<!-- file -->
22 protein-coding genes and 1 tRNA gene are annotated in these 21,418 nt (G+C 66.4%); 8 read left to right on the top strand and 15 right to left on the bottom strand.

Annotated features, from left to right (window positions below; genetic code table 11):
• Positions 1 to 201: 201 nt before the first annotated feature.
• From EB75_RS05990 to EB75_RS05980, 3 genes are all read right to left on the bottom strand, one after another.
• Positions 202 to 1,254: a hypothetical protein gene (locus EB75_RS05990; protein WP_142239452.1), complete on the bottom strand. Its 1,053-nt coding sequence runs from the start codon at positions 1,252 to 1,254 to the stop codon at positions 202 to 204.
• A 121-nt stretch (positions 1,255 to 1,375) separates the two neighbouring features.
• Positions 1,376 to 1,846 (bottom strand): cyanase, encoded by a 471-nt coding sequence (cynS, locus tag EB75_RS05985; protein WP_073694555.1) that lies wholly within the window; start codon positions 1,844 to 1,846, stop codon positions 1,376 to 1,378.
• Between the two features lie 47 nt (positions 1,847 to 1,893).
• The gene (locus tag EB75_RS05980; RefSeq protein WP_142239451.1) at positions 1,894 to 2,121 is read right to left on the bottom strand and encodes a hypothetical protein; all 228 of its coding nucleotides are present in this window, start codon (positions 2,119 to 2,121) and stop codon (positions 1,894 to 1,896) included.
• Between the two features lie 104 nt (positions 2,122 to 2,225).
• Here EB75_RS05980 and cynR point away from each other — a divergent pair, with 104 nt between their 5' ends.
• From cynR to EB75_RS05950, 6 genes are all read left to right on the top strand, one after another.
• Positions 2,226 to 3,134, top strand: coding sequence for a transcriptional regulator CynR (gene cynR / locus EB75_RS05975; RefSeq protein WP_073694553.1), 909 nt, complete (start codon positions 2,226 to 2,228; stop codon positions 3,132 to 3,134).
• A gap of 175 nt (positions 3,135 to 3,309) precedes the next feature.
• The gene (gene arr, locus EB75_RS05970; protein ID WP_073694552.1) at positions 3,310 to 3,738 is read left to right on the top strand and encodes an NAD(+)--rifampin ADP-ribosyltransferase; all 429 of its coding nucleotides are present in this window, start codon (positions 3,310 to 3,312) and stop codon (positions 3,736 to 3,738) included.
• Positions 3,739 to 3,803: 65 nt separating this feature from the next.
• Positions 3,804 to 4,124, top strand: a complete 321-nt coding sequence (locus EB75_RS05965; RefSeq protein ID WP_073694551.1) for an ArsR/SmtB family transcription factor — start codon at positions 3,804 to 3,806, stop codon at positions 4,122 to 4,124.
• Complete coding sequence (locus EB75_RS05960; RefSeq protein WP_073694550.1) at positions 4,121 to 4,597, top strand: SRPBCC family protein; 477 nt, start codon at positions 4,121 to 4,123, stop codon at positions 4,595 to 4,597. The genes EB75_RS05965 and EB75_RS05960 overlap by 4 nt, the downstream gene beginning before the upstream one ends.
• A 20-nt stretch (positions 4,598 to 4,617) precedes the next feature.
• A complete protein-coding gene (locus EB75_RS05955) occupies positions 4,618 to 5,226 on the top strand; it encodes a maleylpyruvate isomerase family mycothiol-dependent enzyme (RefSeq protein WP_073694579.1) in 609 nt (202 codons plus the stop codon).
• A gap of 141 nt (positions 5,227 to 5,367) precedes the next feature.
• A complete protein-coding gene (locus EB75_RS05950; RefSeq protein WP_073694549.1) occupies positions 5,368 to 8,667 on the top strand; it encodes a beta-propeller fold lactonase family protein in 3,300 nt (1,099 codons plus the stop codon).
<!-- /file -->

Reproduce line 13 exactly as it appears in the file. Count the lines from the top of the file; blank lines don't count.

• Positions 2,226 to 3,134, top strand: coding sequence for a transcriptional regulator CynR (gene cynR / locus EB75_RS05975; RefSeq protein WP_073694553.1), 909 nt, complete (start codon positions 2,226 to 2,228; stop codon positions 3,132 to 3,134).